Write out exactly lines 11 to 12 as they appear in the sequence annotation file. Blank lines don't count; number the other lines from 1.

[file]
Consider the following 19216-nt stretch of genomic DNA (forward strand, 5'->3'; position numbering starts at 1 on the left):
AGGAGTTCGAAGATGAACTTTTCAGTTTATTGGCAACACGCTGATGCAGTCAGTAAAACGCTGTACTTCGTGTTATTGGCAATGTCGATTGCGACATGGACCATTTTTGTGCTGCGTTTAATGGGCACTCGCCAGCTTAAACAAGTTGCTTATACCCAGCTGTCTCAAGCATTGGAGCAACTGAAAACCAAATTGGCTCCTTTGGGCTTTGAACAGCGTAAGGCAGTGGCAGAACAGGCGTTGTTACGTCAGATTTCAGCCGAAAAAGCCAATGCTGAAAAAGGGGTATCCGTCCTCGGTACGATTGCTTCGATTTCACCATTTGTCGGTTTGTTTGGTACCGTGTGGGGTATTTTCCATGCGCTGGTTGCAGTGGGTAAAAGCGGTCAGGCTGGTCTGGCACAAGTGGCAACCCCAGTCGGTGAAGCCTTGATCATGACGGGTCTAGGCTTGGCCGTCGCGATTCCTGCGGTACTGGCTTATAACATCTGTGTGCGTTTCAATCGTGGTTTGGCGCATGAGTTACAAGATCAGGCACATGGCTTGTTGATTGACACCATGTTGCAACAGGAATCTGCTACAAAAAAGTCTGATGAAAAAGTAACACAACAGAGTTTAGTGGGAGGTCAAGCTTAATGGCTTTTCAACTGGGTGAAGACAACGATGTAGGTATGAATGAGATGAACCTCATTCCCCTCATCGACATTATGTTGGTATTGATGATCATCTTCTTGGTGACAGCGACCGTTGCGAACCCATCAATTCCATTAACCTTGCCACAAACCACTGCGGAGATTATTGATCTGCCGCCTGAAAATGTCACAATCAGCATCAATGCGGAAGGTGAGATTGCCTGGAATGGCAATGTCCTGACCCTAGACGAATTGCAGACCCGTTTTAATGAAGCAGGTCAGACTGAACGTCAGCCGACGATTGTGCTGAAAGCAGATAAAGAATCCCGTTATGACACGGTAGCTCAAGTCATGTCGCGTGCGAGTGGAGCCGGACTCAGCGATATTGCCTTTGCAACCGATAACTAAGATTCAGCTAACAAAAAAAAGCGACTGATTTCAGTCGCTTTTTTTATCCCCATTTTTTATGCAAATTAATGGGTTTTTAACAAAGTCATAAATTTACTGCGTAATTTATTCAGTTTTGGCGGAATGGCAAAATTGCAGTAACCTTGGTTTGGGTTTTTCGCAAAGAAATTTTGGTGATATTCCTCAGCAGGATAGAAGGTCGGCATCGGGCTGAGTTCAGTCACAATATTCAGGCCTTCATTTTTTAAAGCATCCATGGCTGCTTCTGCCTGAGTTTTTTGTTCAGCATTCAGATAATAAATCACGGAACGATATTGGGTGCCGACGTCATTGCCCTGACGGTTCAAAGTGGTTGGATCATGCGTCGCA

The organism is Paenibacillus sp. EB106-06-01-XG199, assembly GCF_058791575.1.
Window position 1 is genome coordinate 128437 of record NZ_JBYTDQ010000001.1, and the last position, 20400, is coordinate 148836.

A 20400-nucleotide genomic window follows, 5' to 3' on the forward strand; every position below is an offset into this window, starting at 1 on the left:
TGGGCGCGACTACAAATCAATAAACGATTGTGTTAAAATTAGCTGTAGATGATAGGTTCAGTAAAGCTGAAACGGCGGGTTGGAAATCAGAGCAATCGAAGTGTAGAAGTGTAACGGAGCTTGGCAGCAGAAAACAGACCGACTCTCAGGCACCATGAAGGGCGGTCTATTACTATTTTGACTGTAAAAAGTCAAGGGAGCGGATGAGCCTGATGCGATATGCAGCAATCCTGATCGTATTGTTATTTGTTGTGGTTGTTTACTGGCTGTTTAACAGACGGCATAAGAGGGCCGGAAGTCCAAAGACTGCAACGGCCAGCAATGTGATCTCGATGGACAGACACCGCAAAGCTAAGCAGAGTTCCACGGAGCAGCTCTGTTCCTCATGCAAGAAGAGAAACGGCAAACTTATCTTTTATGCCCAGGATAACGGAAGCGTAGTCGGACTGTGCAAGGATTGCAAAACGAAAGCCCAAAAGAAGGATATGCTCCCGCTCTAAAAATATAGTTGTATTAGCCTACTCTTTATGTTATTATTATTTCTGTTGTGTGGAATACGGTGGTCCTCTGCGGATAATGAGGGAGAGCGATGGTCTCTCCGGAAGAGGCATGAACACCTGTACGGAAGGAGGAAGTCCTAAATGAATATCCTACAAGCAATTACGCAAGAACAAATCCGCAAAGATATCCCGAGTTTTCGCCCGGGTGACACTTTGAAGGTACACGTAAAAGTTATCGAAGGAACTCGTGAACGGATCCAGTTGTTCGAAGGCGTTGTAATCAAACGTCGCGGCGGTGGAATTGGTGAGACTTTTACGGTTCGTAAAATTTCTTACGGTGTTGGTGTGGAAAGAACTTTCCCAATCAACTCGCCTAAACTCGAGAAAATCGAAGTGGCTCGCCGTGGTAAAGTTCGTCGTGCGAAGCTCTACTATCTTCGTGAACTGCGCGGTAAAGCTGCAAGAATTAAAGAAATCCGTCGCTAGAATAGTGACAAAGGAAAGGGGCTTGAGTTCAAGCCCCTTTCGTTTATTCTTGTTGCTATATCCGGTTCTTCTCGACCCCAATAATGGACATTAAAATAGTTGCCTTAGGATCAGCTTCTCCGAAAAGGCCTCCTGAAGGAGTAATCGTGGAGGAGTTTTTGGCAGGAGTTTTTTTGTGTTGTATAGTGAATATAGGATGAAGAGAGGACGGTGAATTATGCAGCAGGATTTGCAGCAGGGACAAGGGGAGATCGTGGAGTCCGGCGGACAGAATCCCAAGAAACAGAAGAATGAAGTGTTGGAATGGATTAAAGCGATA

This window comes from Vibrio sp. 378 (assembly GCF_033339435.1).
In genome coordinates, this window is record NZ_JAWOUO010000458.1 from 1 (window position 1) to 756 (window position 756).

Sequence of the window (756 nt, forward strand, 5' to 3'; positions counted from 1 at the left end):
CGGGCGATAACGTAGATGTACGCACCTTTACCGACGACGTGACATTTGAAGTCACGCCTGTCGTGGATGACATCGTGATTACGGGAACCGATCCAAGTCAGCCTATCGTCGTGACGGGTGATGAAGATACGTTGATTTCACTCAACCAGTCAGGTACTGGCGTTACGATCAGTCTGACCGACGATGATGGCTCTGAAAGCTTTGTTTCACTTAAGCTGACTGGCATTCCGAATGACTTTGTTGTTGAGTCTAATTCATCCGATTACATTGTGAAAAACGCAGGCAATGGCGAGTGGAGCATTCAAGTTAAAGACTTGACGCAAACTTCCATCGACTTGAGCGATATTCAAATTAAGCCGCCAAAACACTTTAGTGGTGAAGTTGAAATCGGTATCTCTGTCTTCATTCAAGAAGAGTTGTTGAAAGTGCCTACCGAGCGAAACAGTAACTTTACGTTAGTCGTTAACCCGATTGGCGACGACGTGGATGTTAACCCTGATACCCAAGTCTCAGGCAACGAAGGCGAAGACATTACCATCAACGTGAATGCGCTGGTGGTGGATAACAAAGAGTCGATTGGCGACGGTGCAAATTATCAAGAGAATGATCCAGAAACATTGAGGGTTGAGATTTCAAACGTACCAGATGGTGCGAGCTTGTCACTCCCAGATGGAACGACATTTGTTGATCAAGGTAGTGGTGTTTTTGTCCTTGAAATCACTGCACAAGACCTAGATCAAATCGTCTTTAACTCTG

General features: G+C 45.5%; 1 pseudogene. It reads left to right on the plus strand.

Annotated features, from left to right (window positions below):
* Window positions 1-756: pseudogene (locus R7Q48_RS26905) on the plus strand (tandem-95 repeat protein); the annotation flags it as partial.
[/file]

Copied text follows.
General features: G+C 45.5%; 1 pseudogene. It reads left to right on the plus strand.

Annotated features, from left to right (window positions below):